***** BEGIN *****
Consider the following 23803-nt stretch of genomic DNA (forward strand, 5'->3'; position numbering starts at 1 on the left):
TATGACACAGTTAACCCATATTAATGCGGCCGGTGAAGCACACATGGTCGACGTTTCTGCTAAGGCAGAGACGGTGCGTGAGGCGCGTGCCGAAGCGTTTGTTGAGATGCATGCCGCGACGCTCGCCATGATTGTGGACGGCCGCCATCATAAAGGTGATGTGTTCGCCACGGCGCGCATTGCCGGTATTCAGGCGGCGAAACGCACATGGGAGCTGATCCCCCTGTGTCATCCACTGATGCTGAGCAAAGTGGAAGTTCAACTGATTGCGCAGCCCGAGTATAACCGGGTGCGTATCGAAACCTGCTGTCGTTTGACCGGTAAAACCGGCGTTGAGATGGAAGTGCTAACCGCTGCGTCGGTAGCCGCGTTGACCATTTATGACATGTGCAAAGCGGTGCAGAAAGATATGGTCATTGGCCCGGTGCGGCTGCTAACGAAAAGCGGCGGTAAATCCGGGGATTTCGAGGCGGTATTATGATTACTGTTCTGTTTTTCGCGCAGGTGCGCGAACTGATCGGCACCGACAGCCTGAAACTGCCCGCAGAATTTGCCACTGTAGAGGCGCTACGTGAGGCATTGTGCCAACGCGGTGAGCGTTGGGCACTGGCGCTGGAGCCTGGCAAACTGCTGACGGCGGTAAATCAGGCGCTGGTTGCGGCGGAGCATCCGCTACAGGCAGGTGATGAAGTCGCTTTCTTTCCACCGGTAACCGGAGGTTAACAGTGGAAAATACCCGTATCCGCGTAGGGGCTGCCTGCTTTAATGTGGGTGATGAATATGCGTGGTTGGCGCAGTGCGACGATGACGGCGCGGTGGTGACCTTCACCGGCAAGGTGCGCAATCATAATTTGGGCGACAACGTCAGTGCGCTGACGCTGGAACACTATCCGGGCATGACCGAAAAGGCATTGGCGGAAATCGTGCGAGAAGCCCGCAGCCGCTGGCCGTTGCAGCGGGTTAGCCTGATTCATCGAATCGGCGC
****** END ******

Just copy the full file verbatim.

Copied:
Consider the following 23803-nt stretch of genomic DNA (forward strand, 5'->3'; position numbering starts at 1 on the left):
TATGACACAGTTAACCCATATTAATGCGGCCGGTGAAGCACACATGGTCGACGTTTCTGCTAAGGCAGAGACGGTGCGTGAGGCGCGTGCCGAAGCGTTTGTTGAGATGCATGCCGCGACGCTCGCCATGATTGTGGACGGCCGCCATCATAAAGGTGATGTGTTCGCCACGGCGCGCATTGCCGGTATTCAGGCGGCGAAACGCACATGGGAGCTGATCCCCCTGTGTCATCCACTGATGCTGAGCAAAGTGGAAGTTCAACTGATTGCGCAGCCCGAGTATAACCGGGTGCGTATCGAAACCTGCTGTCGTTTGACCGGTAAAACCGGCGTTGAGATGGAAGTGCTAACCGCTGCGTCGGTAGCCGCGTTGACCATTTATGACATGTGCAAAGCGGTGCAGAAAGATATGGTCATTGGCCCGGTGCGGCTGCTAACGAAAAGCGGCGGTAAATCCGGGGATTTCGAGGCGGTATTATGATTACTGTTCTGTTTTTCGCGCAGGTGCGCGAACTGATCGGCACCGACAGCCTGAAACTGCCCGCAGAATTTGCCACTGTAGAGGCGCTACGTGAGGCATTGTGCCAACGCGGTGAGCGTTGGGCACTGGCGCTGGAGCCTGGCAAACTGCTGACGGCGGTAAATCAGGCGCTGGTTGCGGCGGAGCATCCGCTACAGGCAGGTGATGAAGTCGCTTTCTTTCCACCGGTAACCGGAGGTTAACAGTGGAAAATACCCGTATCCGCGTAGGGGCTGCCTGCTTTAATGTGGGTGATGAATATGCGTGGTTGGCGCAGTGCGACGATGACGGCGCGGTGGTGACCTTCACCGGCAAGGTGCGCAATCATAATTTGGGCGACAACGTCAGTGCGCTGACGCTGGAACACTATCCGGGCATGACCGAAAAGGCATTGGCGGAAATCGTGCGAGAAGCCCGCAGCCGCTGGCCGTTGCAGCGGGTTAGCCTGATTCATCGAATCGGCGC